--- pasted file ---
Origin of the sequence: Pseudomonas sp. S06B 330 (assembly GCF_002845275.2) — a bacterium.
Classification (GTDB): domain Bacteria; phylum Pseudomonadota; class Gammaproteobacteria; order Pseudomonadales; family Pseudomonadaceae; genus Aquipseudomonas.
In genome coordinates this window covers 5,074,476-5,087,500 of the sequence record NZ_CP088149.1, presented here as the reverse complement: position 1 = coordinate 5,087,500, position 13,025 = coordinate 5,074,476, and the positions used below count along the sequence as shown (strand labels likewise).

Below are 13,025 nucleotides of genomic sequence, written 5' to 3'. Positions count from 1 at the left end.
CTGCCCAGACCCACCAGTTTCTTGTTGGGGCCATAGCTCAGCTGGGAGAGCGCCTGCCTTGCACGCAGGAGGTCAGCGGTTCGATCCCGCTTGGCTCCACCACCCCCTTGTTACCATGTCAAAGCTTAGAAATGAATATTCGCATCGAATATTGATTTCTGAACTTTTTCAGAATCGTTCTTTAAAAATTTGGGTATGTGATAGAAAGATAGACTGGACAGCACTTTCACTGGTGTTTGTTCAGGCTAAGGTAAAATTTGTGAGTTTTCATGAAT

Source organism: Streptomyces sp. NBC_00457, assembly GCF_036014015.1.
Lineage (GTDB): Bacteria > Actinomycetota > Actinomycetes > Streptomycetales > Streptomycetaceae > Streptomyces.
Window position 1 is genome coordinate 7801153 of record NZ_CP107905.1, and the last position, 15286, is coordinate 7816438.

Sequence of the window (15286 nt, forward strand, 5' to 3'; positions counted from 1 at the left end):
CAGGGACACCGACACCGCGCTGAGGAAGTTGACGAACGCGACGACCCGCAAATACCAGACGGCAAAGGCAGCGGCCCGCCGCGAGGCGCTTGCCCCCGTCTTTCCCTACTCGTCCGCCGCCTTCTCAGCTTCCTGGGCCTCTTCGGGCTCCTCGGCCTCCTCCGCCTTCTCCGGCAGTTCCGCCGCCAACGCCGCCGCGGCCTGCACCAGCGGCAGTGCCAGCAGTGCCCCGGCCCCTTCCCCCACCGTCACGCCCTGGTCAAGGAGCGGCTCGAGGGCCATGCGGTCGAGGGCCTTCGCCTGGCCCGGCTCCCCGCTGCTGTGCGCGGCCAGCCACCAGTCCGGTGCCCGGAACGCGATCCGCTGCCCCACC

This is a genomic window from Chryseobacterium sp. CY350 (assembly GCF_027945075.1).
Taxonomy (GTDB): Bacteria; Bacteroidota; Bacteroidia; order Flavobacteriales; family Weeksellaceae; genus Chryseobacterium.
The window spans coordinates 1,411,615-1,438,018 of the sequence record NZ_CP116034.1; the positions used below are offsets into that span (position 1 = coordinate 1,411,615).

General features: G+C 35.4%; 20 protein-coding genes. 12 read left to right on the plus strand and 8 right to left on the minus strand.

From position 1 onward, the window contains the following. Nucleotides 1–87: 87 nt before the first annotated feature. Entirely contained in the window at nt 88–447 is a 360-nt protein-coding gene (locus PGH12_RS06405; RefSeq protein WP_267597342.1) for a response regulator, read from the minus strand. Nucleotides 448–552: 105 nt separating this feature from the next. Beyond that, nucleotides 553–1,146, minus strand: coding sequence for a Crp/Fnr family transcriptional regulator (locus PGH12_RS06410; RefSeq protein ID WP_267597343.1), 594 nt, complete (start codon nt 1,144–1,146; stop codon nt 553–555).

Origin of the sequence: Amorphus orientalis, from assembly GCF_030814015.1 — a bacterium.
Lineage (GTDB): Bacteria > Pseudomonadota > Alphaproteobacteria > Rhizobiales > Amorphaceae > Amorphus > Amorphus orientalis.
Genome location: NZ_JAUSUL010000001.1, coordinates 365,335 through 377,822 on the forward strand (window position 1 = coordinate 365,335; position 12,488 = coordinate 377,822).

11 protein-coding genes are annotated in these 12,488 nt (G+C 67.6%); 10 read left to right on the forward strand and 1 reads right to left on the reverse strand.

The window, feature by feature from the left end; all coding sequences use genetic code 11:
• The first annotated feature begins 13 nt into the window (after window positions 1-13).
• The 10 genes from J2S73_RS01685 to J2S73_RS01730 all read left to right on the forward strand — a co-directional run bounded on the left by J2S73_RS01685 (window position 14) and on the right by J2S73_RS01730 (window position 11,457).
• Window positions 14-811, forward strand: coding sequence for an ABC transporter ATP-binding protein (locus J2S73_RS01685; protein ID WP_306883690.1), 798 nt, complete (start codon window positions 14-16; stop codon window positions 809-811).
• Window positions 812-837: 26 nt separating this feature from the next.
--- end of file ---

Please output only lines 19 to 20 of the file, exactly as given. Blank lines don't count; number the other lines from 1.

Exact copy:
11 protein-coding genes are annotated in these 12,488 nt (G+C 67.6%); 10 read left to right on the forward strand and 1 reads right to left on the reverse strand.

The window, feature by feature from the left end; all coding sequences use genetic code 11: